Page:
Contact: Mark Lance, Southeastern States Coordinator
- Over the better part of the last year, the Tennessee Wildlife Resources Agency (TWRA) has faced increased, misguided scrutiny from the public over proposed habitat restoration efforts on state-owned lands.
- Grasslands once dominated the landscape in much of the Southeast, and now it is estimated that over 90% of grasslands in the South have been lost due to changes in land use and land management practices.
- On August 15, the Congressional Sportsmen’s Foundation (CSF) signed onto a letter, authored by the Tennessee Wildlife Federation (TWF), to the Tennessee Fish and Wildlife Commission in support of the TWRA’s continued efforts to restore grassland habitats in Tennessee.
Why It Matters: With the increasing loss of grassland habitats, many popular game and non-game wildlife species are experiencing negative effects due to lack of habitat diversity on the landscape, resulting in a loss of opportunity for sportsmen and women.
With decreasing levels of active forest management on public lands in the South, we are seeing the negative impacts that passive management has on habitat diversity. Many wildlife species require a diversity of habitats to thrive. For example, wild turkeys utilize closed canopy mixed pine/oak forests where minimal sunlight reaches the forest floor, resulting in little undergrowth. However, grassland habitats, which contain a minimal number of trees and receives sunlight throughout the day, are also critical for wild turkeys due to their importance in successful brood rearing. The vast number of insects to feed on, ease of travel, and the adequate cover that grasslands provide are critical for wild turkey poults. Both habitats are important, and both must be recognized for the value they bring to biodiversity on the landscape.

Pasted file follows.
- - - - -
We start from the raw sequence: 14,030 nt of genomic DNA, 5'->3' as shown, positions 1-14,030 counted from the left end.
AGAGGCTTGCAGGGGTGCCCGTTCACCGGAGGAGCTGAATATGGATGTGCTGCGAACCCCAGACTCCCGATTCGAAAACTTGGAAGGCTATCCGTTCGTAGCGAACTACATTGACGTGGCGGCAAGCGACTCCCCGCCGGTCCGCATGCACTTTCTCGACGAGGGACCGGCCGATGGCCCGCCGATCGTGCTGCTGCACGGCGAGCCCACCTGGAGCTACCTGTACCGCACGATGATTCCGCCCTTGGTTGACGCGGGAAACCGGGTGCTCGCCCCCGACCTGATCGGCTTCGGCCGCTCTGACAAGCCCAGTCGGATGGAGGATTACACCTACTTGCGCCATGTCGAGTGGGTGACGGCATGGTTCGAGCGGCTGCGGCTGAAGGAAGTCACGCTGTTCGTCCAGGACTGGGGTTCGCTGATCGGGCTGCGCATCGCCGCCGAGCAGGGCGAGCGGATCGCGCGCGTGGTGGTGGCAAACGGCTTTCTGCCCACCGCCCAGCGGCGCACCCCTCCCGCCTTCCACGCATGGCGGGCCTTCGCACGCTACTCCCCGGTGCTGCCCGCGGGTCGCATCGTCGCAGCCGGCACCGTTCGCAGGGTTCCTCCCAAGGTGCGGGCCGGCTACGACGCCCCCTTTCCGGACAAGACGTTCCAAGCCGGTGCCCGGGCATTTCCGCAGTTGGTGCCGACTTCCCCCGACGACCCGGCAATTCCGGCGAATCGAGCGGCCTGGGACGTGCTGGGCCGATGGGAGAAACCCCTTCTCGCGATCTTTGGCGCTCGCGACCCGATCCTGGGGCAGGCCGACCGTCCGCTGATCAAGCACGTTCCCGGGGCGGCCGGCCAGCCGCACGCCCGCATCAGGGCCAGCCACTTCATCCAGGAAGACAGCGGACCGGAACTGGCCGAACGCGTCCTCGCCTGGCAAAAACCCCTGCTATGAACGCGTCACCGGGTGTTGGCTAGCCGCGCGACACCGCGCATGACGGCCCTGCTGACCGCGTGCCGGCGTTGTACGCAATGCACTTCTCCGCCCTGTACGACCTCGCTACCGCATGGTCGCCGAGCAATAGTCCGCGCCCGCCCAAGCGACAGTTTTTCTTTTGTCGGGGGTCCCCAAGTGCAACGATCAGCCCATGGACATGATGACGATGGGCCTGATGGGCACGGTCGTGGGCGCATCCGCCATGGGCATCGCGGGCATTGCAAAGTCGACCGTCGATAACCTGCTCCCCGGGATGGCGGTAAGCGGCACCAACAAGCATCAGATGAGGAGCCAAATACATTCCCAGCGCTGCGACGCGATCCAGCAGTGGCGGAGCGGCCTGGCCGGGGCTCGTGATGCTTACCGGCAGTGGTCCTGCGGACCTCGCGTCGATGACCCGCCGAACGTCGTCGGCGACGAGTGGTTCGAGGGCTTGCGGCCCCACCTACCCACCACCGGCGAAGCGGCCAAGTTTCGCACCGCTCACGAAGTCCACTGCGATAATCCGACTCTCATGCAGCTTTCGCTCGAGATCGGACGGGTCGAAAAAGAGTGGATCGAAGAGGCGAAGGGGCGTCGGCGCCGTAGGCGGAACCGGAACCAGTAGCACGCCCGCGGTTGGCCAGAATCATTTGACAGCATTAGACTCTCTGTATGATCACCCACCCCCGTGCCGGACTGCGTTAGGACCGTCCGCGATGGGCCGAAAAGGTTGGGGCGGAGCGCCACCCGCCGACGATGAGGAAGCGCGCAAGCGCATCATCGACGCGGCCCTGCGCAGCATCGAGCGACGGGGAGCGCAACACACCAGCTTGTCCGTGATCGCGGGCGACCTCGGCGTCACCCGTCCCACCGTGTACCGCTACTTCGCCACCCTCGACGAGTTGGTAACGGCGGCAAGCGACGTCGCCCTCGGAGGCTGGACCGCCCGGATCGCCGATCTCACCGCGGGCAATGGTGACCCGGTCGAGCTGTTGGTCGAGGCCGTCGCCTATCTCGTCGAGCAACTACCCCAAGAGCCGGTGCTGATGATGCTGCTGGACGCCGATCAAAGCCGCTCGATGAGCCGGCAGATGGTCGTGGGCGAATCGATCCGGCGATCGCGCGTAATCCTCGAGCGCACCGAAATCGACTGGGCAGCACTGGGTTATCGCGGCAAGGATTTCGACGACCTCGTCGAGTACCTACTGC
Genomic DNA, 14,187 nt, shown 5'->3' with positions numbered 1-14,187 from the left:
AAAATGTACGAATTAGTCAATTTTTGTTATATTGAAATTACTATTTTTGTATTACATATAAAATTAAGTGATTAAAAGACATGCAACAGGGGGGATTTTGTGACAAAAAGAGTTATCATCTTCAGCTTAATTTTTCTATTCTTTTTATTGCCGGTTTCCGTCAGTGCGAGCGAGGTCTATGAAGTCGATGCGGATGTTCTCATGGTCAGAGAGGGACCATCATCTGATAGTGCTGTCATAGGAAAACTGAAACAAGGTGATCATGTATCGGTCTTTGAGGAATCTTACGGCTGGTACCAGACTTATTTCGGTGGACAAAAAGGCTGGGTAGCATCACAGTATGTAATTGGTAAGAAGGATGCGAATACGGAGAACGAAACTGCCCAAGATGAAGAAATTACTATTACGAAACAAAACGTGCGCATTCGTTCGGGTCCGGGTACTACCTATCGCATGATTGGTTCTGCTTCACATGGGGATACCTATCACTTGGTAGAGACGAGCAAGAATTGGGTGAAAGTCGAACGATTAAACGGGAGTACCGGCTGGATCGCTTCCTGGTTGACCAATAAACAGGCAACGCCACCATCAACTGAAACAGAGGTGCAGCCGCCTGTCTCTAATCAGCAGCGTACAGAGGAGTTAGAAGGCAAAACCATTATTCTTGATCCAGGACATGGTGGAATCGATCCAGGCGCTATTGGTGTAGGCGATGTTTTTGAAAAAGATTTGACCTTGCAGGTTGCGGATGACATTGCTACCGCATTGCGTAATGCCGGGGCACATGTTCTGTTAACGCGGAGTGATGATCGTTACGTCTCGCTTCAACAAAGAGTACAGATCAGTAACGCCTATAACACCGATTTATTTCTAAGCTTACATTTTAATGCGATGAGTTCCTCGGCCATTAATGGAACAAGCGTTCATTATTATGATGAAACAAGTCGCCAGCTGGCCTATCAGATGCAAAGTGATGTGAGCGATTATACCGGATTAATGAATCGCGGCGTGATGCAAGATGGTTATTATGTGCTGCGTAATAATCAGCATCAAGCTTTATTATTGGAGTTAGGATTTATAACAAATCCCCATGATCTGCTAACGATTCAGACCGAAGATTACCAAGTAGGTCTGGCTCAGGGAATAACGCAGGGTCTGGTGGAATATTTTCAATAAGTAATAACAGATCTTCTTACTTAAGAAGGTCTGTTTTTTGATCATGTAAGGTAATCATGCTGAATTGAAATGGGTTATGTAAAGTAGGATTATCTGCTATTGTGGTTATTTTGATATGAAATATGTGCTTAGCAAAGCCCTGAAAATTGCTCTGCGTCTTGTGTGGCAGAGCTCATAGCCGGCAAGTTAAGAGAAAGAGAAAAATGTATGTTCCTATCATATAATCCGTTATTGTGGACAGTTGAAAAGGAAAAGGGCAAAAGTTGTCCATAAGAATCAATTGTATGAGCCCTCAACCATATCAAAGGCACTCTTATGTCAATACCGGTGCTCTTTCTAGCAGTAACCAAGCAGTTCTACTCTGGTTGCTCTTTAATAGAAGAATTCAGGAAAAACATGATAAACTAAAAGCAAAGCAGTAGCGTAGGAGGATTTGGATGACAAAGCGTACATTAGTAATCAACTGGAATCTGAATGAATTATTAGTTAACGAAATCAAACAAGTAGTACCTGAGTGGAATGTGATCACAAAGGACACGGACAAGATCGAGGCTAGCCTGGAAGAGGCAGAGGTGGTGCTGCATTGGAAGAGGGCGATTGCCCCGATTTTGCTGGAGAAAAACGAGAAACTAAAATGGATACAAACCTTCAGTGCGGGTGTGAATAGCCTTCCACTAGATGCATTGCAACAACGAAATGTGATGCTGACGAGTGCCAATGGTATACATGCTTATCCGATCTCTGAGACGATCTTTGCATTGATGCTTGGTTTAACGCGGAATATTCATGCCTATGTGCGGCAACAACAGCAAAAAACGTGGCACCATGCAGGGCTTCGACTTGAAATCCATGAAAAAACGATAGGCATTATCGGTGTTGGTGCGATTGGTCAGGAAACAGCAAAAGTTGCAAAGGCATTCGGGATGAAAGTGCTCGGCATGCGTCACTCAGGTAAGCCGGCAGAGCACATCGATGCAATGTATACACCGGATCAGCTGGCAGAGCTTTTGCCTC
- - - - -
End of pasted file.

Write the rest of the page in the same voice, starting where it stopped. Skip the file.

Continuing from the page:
The TWRA recognizes the need to restore grasslands on many state-owned Wildlife Management Areas (WMAs), but they have experienced pushback from some interest groups that are opposed to the timber management necessary to restore grasslands.
CSF, TWF, and many other conservation organizations understand the importance of grasslands supporting robust and diverse wildlife populations and wildlife-associated recreational opportunities for sportsmen and women.
CSF will continue to work alongside our partners to support the TWRA’s efforts to conduct science-based habitat management projects
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